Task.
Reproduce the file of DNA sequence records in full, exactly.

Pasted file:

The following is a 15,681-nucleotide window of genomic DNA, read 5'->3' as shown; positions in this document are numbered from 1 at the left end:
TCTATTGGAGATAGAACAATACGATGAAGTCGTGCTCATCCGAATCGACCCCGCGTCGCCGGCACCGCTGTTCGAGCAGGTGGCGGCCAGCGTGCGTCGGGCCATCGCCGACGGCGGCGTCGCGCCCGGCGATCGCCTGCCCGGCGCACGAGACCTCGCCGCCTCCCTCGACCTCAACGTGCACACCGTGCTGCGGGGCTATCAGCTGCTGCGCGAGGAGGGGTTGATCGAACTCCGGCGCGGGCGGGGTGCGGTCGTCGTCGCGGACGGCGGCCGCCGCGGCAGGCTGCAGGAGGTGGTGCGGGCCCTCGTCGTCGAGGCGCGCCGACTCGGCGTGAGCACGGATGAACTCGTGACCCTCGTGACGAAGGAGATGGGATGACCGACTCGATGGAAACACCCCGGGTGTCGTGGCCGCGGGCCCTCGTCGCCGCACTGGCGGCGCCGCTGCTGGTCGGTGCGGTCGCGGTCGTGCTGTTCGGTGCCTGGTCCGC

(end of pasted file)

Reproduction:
The following is a 15,681-nucleotide window of genomic DNA, read 5'->3' as shown; positions in this document are numbered from 1 at the left end:
TCTATTGGAGATAGAACAATACGATGAAGTCGTGCTCATCCGAATCGACCCCGCGTCGCCGGCACCGCTGTTCGAGCAGGTGGCGGCCAGCGTGCGTCGGGCCATCGCCGACGGCGGCGTCGCGCCCGGCGATCGCCTGCCCGGCGCACGAGACCTCGCCGCCTCCCTCGACCTCAACGTGCACACCGTGCTGCGGGGCTATCAGCTGCTGCGCGAGGAGGGGTTGATCGAACTCCGGCGCGGGCGGGGTGCGGTCGTCGTCGCGGACGGCGGCCGCCGCGGCAGGCTGCAGGAGGTGGTGCGGGCCCTCGTCGTCGAGGCGCGCCGACTCGGCGTGAGCACGGATGAACTCGTGACCCTCGTGACGAAGGAGATGGGATGACCGACTCGATGGAAACACCCCGGGTGTCGTGGCCGCGGGCCCTCGTCGCCGCACTGGCGGCGCCGCTGCTGGTCGGTGCGGTCGCGGTCGTGCTGTTCGGTGCCTGGTCCGC